The glute bridge is a safe option if you’re a beginner trying leg workouts. Those with chronic back pain can also practice this safely.
It enhances core stability, improves hip mobility, and strengthens glute muscles and hamstrings. Here’s how you must do a glute bridge the right way:
- Lie on your back with your arms by your side, palms flat on the ground. Bend your knees and keep your feet on the floor.
- Squeeze your glutes and abs, press your feet on the floor, and lift your hips toward the ceiling until your shoulders, hips, and knees are in a straight line.
- Pause for about five seconds, then slowly lower yourself to the starting position. This makes one rep.
- Aim for two sets of 10-12 reps at least 2-3 times a week.
If you’re up for a challenge, try the glute bridge by wrapping a resistance band around your thighs to test your endurance.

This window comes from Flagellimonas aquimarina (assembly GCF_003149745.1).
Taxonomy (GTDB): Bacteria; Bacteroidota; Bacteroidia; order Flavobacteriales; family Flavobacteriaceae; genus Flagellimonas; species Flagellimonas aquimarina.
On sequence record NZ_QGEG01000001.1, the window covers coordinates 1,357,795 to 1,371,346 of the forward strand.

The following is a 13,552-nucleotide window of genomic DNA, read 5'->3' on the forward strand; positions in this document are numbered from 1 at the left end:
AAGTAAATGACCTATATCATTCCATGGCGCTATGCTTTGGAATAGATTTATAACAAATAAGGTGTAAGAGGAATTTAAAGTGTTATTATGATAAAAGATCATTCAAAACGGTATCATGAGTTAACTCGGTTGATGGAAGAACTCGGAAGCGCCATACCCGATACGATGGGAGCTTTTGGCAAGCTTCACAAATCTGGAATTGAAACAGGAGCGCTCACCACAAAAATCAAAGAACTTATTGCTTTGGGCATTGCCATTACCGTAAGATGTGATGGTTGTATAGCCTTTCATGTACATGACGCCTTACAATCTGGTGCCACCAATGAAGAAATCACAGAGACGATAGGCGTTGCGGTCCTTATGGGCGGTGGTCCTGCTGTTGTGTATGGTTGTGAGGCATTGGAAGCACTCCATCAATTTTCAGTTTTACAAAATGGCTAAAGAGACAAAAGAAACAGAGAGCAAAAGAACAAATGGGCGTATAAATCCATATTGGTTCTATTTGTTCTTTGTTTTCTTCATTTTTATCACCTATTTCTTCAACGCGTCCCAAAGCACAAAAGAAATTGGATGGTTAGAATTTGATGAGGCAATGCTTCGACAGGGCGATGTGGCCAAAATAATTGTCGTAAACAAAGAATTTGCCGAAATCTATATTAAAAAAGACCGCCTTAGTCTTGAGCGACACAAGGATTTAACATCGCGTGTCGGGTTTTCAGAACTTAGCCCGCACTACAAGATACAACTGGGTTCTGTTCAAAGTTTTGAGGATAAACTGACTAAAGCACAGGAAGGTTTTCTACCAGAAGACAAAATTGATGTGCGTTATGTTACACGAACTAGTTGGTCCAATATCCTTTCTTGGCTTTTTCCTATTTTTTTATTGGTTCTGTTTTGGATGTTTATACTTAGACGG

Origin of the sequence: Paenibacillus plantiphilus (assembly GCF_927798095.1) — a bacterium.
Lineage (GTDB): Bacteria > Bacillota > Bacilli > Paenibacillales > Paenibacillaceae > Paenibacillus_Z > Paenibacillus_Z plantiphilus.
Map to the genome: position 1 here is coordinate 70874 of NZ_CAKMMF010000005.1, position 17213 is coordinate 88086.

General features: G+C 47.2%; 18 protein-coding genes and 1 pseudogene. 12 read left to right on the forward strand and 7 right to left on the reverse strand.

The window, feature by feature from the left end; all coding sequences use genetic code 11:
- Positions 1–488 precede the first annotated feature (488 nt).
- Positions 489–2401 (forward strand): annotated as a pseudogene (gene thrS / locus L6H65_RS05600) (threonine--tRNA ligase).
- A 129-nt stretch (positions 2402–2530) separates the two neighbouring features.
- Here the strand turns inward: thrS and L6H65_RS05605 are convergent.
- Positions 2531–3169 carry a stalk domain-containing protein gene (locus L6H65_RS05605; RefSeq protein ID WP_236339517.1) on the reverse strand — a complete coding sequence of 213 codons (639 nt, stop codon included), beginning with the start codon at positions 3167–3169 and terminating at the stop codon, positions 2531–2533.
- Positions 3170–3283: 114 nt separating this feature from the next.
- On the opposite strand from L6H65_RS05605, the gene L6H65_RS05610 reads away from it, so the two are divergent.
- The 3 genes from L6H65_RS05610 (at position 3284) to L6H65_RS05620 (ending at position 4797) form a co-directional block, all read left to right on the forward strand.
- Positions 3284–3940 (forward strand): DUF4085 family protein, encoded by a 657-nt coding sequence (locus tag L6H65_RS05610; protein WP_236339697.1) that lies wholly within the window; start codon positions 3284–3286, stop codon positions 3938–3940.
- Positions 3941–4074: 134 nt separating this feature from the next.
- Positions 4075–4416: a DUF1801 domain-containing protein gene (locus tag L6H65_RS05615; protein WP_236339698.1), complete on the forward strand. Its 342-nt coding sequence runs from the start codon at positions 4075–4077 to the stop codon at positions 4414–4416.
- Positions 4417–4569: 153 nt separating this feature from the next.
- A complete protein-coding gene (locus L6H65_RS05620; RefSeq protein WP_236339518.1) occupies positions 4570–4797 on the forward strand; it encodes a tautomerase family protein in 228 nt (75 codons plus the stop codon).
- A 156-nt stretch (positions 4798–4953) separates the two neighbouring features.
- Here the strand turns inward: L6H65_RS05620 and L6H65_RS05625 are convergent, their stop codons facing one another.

You can also try the single-leg glute bridge, where you must extend one leg in front of you and raise it while pushing your hips toward the ceiling. The challenging part is you must refrain from touching the ground while lowering your body in between reps.
Single Leg Deadlift
The single-leg deadlift has multiple advantages. It improves strength in your lower back, glutes, core, and hamstrings, besides improving mobility through the legs and hips. It also enhances stability and balance.
Here’s how to do good single-leg deadlifts:
- Stand straight with your feet hip-width apart.
- Hold a dumbbell in each hand and rest your hands in front of your thighs, palms facing inwards.
- Lean forward, shifting your entire body weight to your right leg and extending your left leg straight behind you.
- Keep your back straight, your torso parallel to the ground, your arms hanging down, and weights close to your body.
- Pause for a while, squeezing your glutes until you can no longer hold this position.
- Slowly return to the starting position.
- Repeat 10-15 times before you switch legs.
- Aim for three sets of 10-15 reps with a 60-second break in between.
If you’re trying single-leg deadlifts for the first time and not comfortable doing it with weights, skip the weights till you’re more comfortable.